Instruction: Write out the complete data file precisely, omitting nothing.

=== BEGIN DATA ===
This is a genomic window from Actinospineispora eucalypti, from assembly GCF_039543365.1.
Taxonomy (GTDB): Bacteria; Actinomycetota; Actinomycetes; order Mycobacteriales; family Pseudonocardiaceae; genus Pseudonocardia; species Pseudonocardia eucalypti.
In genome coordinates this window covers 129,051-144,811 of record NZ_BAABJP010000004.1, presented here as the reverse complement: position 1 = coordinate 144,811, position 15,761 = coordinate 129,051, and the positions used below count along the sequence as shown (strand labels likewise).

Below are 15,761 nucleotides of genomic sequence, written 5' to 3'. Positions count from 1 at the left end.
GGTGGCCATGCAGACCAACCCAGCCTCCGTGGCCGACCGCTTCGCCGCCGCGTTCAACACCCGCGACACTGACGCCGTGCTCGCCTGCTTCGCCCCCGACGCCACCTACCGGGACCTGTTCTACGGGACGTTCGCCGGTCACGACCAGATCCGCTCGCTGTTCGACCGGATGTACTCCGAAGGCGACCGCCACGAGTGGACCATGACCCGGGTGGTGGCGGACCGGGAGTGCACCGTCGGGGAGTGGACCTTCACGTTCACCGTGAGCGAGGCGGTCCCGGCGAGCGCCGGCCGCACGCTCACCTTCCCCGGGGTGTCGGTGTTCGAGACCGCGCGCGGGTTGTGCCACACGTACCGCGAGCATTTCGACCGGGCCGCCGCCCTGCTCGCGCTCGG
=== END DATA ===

This is a genomic window from Actinospineispora eucalypti, from assembly GCF_039543365.1.
Taxonomy (GTDB): Bacteria; Actinomycetota; Actinomycetes; order Mycobacteriales; family Pseudonocardiaceae; genus Pseudonocardia; species Pseudonocardia eucalypti.
In genome coordinates this window covers 129,051-144,811 of record NZ_BAABJP010000004.1, presented here as the reverse complement: position 1 = coordinate 144,811, position 15,761 = coordinate 129,051, and the positions used below count along the sequence as shown (strand labels likewise).

Below are 15,761 nucleotides of genomic sequence, written 5' to 3'. Positions count from 1 at the left end.
GGTGGCCATGCAGACCAACCCAGCCTCCGTGGCCGACCGCTTCGCCGCCGCGTTCAACACCCGCGACACTGACGCCGTGCTCGCCTGCTTCGCCCCCGACGCCACCTACCGGGACCTGTTCTACGGGACGTTCGCCGGTCACGACCAGATCCGCTCGCTGTTCGACCGGATGTACTCCGAAGGCGACCGCCACGAGTGGACCATGACCCGGGTGGTGGCGGACCGGGAGTGCACCGTCGGGGAGTGGACCTTCACGTTCACCGTGAGCGAGGCGGTCCCGGCGAGCGCCGGCCGCACGCTCACCTTCCCCGGGGTGTCGGTGTTCGAGACCGCGCGCGGGTTGTGCCACACGTACCGCGAGCATTTCGACCGGGCCGCCGCCCTGCTCGCGCTCGG